slum political, Youths

The Making of a Handshake Nation

The famous handshake that the country witnessed some few weeks ago has left every tongue wagging. The handshake between President Uhuru and former Prime Minister AKA the people’s president might not leave the lips of most Kenyans for the next few months or so.

Let us face it all it was is a handshake, after closed door talks which we cannot tell what is cooking in the pot. We need to drop that line that it was a handshake of unity. Politics is a diverse industry and in fact a very lucrative profession. A simple background principle on politics. `There are no permanent enemies in politics’.

That said maybe we first need to sort out our issues that regard to national unity before we make the handshake seem like an infrastructure.

Kenya is a country consisting of 44 tribes and we need to embrace Kenyanism as the new face of Kenya. Unlike the tribal showdowns that we have witnessed for the better part of last year and 2018.

The writings are on the wall, political parties are based on voting blocs which constitute to geographical areas amounting to tribal politics. Visit any bunge la Mwananchi at Jeevanjee gardens or City Hall and this is clearly evident, our politics are yet to mature due to tribal linings.

Read Also >>>>> Revisiting The Shithole Shenanigans.

According to the latest survey by Kenya National Bureau of Statistics indicates out of the 19,000 Kenyans between 19 – 64 years who should be bringing revenue to our debt struck nation, 7 million of them are jobless. The report further reveals that 9 out of 10 unemployed Kenyans are below the age of 35 years.


The famous handshake that has shaped politics in the past weeks Photo /Courtesy

How has the government facilitated the growth of SMEs? SMEs are the future of the Kenyan economy, you cannot guarantee the future of the economy if majority of the startups cannot breakeven within the first year.

Interest capping rates introduced last year has resulted to banks shifting away from high risking borrowers who majorly involve small businesses.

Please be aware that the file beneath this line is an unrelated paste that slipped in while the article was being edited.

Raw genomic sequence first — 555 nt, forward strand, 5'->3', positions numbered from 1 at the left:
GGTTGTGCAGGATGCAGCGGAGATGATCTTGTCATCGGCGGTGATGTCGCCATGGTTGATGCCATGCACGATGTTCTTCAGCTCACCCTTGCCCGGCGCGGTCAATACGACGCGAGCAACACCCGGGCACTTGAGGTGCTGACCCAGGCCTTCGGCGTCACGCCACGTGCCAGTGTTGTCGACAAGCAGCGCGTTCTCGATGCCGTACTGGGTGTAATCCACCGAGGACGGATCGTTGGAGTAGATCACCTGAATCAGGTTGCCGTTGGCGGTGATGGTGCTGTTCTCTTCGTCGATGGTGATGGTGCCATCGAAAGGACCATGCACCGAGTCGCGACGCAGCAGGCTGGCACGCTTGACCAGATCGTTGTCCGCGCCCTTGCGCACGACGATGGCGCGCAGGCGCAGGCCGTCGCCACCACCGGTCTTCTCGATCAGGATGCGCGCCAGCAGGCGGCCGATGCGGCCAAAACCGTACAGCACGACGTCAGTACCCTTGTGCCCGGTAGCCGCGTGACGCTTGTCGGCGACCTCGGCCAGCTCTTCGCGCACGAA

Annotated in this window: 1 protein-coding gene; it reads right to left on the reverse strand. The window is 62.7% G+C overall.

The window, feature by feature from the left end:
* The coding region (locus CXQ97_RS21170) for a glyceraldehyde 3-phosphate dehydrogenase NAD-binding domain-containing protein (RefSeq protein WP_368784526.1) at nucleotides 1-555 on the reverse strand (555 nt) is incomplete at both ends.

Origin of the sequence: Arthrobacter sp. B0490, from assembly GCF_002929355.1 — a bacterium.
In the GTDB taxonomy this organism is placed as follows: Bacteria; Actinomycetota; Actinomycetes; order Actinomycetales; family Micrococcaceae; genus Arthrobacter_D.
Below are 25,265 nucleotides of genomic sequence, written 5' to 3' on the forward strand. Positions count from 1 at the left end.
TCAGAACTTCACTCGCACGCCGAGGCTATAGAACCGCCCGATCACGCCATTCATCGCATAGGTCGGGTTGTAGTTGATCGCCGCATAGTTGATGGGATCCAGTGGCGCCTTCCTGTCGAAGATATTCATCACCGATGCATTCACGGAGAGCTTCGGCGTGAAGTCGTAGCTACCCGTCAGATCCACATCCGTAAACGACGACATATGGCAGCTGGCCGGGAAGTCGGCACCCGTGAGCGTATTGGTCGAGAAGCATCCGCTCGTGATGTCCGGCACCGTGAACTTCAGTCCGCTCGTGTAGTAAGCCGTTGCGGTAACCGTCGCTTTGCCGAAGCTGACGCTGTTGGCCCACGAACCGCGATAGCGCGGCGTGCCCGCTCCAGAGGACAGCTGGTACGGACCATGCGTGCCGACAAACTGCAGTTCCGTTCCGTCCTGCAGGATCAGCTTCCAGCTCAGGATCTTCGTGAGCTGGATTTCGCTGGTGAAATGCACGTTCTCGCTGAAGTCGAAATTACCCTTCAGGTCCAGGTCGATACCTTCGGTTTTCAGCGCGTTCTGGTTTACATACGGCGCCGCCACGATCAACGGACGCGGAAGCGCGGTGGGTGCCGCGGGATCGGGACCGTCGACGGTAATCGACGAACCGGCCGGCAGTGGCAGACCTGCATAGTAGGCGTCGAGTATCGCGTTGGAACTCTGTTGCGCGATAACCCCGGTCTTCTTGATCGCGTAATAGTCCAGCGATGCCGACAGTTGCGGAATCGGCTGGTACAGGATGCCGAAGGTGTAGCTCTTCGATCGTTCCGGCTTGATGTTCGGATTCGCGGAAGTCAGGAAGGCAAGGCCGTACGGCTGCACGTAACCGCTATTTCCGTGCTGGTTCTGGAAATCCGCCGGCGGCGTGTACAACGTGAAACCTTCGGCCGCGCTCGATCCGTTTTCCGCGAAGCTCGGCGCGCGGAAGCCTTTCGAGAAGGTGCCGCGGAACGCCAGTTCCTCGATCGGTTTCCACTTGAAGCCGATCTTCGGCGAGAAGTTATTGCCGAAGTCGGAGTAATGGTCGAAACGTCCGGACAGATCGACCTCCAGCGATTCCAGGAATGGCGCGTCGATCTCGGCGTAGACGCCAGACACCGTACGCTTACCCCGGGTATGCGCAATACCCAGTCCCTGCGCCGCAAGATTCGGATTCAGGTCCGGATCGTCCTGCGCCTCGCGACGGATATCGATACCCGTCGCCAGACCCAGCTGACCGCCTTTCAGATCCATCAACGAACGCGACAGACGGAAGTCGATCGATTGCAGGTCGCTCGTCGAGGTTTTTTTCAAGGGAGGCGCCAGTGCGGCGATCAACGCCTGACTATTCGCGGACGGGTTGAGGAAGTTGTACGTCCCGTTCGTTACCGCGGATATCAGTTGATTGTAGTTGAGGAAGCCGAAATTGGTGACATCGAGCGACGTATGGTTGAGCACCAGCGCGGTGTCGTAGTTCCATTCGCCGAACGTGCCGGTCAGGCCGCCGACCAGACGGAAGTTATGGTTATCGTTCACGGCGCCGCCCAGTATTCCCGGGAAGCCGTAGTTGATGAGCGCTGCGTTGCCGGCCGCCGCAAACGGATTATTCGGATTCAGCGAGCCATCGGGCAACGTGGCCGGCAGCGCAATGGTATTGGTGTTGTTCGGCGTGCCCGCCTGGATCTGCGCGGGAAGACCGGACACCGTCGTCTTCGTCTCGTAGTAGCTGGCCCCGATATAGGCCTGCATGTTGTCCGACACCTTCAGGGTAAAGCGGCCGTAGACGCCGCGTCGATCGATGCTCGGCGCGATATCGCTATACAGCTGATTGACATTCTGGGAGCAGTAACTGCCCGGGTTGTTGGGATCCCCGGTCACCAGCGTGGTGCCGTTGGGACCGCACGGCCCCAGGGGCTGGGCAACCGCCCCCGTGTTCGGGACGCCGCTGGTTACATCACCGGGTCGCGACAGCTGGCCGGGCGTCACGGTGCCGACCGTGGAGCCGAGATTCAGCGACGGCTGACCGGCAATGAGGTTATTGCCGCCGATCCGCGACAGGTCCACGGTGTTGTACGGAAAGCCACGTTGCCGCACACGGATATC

SMEs can take most of the credit for creating jobs for Kenyans and this is a rising trend expected in the nest decades.Joblessness is nothing tribal it is national let us put that in mind.

Economics aside, Kenyanism should be brought about by the need to close the gap between the needy and the sufficient, our political divide is costing the taxpayer billions due to our focus on tribal blocs instead of putting the government in toes as a country. You can almost tell the direction of a political discussion in the streets based by the second name of the people involved in the discussion.

It is the high time we viewed issues facing the country in a national manner, let us call a spade a spade.

National unity cannot be achieved by mere handshakes by politicians who have created a stalemate because of ideological differences. The country is bigger than leaders. Leaders come and go and leave us languishing in debts, you can borrow a leaf from Greece.

Leaders come and go leaving behind no trails of money they embezzled from the public leaders. The system is so rotten that no one bothers to put them in to question. So who is the problem here is it the leaders or we the people?

The unity of we the Kenyans is what will ensure that we vote in leaders that have the interest of Kenyans at heart.

Let us review issues we are currently facing as a country and re think on who is playing who? Are we the ones giving power to the wrong people or is the society so rotten that it can longer produce citizens who cannot change the face our country?

Parting Shot: “Youth unemployment has been described as a ticking bomb, with frustrated young men and women susceptible to drugs, prostitution, or even being lured into terrorism.” Kenya National Bureau of Statistics.

By Victor Von Njagi


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